Yesterday was interesting. It was Moms' day, the day for mega commercial floral, cards, and assorted gift sales to appease the great guilt generated by an unparalleled marketing ploy. Not to offend those who buy into it, and I love my mother, but hate being bullied into having to behave a certain way, and buy crap, because of a monstrously sized market manipulation. I do respect that if there weren't moms, none of us would be here and I do give credit and thanks for my mom doing her part on my account. Anyway, it is the time of year when nature has moms of all species being very busy keeping up with the care and feeding of their babies and it certainly was out here on the farm.
I think it was back towards the end of December when I wrote about seeing these two foxes out in my pasture, coupled up and having some difficulty with the separation part. Just recently I have seen evidence of this joining being successful by seeing small foxes, kits I think they are called, out in the pasture but fairly close to the barn. Marley the dread lock covered Yorkie gave chase to one the other day. They both went flying across the field, Marley in full flight dreads bouncing with each stride, and the fox nimbly keeping just in front of her. Then at one point the kit stopped and turned to face Marley. Immediately Marley began her retreat to the barn with an uncertain look on her face.
Memphis found the den on Saturday. She had killed yet another squirrel, and having eaten the parts she wanted and was full, she needed a place to hide it and bury it. So she went around the manure pill to the hill of dirt that was leftovers from the little pond construction, now grossly overgrown with blackberry vines and cedar trees. I heard her doing her bark which means "mine", a guarding her stuff bark, and then I saw a larger fox and two smaller ones come out of the thicket into the field. They moved like cats with stealth and a bouncy grace, the white points on their tails remaining stationary as they ran, in no particular hurry just slinking away from the barking dog.
Yesterday afternoon tho, the rest of the pack discovered the foxes. An adult fox was in the barn when we went down for afternoon feeding and when the dog pack saw that, the run was on. Heidi the shepherd, and Marley were together running after one of the kits and took off, tails and hackles up, crossed into my neighbor's back field, and disappeared. I was dreading the sounds that I knew had to follow of the screams of baby animals being ripped to shreds. I was screaming at the dogs to come back to no absolutely avail, at all. Life and death is part of life on a farm, but I really didn't want the day to end in carnage and murder and leave some mother fox with no babies. The day being what it was, it would have been very bad karma.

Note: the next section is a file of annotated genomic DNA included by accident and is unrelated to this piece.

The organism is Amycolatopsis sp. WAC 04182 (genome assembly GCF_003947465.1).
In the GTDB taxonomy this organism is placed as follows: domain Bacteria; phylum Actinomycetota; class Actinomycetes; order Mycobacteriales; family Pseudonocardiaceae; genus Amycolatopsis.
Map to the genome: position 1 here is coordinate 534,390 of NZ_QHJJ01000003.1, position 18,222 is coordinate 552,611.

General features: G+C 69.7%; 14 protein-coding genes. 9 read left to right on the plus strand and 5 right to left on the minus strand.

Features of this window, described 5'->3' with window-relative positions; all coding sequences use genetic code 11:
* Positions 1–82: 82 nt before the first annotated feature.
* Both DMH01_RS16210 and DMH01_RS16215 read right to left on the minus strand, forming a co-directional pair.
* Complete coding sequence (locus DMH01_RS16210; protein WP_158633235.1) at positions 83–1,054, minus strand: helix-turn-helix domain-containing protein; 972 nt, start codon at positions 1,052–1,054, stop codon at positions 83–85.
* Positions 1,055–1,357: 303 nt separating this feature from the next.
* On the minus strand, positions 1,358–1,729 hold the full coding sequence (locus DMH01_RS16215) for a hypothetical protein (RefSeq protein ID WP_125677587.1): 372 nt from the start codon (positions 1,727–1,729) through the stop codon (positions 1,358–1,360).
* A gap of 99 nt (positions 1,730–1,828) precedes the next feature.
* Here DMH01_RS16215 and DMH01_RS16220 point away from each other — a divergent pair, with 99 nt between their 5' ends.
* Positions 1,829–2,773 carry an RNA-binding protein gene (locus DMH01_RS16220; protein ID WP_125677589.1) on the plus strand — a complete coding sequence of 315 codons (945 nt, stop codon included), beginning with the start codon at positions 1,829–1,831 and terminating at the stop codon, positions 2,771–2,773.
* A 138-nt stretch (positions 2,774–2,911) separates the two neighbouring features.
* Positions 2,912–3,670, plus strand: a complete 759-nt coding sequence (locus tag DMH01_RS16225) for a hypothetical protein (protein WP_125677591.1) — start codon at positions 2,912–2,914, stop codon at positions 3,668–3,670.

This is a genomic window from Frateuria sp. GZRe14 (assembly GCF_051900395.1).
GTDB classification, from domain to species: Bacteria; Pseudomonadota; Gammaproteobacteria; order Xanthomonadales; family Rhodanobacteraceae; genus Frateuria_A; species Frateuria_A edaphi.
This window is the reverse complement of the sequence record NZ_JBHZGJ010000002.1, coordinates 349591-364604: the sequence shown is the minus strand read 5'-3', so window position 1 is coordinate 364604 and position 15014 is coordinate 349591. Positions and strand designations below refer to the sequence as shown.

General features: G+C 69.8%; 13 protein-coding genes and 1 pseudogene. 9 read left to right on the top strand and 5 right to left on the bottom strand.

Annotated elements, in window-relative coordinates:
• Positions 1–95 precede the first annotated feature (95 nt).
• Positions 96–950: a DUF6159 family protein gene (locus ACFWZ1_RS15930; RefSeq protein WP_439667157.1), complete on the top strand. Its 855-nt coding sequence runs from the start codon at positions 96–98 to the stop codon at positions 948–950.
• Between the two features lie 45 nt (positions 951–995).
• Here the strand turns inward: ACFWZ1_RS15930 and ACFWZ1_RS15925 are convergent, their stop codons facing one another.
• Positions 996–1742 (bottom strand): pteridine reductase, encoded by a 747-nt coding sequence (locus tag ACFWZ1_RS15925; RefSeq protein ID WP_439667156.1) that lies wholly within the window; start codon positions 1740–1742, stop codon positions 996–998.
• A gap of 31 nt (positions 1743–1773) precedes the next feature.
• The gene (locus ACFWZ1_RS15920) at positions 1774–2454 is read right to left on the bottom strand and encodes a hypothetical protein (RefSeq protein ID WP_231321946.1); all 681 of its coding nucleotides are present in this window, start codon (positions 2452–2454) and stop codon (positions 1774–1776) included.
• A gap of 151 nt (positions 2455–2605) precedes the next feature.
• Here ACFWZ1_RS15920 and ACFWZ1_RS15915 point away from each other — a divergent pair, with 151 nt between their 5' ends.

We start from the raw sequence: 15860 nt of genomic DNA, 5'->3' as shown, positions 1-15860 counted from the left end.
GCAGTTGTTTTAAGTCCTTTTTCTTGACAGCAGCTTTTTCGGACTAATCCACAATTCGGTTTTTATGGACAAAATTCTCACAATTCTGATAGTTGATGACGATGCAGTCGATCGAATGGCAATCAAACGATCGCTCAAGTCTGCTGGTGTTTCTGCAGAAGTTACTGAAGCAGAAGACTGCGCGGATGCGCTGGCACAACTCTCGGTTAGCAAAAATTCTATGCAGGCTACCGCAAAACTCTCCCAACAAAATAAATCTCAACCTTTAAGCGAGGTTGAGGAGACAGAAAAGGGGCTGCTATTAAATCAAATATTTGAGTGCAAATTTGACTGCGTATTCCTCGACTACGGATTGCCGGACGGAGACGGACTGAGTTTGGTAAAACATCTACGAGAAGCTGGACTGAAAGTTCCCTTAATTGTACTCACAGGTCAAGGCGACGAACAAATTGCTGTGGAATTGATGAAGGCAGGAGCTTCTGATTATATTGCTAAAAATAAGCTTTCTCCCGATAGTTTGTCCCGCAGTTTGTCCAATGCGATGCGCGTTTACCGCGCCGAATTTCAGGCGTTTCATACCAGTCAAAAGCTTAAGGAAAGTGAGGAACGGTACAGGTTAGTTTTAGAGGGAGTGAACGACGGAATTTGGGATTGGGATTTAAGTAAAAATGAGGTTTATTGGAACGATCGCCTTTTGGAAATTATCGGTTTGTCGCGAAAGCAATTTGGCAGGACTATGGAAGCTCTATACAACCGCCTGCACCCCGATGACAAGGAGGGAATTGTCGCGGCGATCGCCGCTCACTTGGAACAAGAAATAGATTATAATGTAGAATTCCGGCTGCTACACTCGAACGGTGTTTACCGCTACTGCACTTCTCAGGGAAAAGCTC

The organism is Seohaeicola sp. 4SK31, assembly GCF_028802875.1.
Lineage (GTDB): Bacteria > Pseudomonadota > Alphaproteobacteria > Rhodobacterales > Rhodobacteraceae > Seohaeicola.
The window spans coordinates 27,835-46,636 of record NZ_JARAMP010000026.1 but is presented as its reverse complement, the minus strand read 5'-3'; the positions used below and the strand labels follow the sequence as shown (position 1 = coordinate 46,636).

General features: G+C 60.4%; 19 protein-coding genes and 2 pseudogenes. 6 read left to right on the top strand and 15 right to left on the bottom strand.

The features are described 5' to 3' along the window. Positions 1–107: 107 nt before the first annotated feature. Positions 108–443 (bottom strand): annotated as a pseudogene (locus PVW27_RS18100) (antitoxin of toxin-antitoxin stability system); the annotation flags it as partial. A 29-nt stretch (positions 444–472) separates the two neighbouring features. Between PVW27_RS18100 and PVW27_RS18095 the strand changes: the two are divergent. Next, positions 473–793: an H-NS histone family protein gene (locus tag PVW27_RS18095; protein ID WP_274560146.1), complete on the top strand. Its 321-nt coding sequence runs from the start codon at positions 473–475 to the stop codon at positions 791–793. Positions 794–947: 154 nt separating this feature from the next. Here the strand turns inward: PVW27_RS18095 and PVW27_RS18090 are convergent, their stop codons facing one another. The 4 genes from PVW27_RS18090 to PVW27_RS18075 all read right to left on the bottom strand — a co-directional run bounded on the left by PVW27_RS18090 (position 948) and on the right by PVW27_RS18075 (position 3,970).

The mother fox, stood out in the field in plain view barking like a cat, a very strange sound, calling her kits to return. Of course the horses were all entranced and trotting the fence line, tails up too, necks arched and lovely to see, watching this dog and fox scenario. A few minutes later tho, up comes the worn out, panting shepherd and the Yorkie, both dive into the pond with very satisfied looks on their faces. I looked out to the field to see the kits trotting back to the area of the den. Hmm, I thought. Wiley foxes, curious dogs, what was this interaction about? I was just glad to not have had to endure any death cries.
This morning at feeding time the dogs all went straight to the den and flushed the foxes, and each took off in a different direction followed by different dogs. I did see that the foxes not only are wily in being pursued, they have a different gear that can turn on some serious speed. They toyed with their pursuers by staying just in front of them, playing with the dogs in this chase. Out of sight they went, and then the shepherd was suddenly behind me having been on a big circle in her run, back in pond and panting with satisfaction.
Marley couldn't get enough of these critters and stayed out in the field chasing them and then stopping and them chasing her. They were both the same size and coloring. Marley with her mop of dreads flopping and the fox has that fabulous fluffy tail and they mirrored each other in this funny game of catch they played.
Then all the parties got tired enough and called it an end, dogs returned to the barn and the foxes to their den.
I rarely get to see inter species playfulness like this and it really makes me feel like I am in a Walt Disney movie being so privy to witness this game. I was very worried yesterday about the foxes' life span potential with these varmint killers I have, but what I have seen so far has put some of my concern to rest. I think the foxes will not have a problem out witting this group, and can certainly out run them.
These foxes run with such grace, agility, speed, and balance. They can run with full speed and drop to a stop in one flash, very cat like. It is a just a wonderful treat to be very able to witness these animals in their world, intersecting mine and my dogs, keeping me ever mindful of our differences and of all our similarities. We are all just in this big game together. And it sure does keep things interesting.
for the past several decades windhover farm has been a boutique horse farm dedicated to breeding sane, sound in mind and body,equine athletes using the dutch wamblood gene pool. me? this has been my fascination, my passion, and my self inflicted albatross. now This part of farm world has met an end but the other horses remain, dogs too. and all of the creatures that share this acreage. this is about my days here hearing the sounds, and feeling the vibes of the land and the animals i share it with.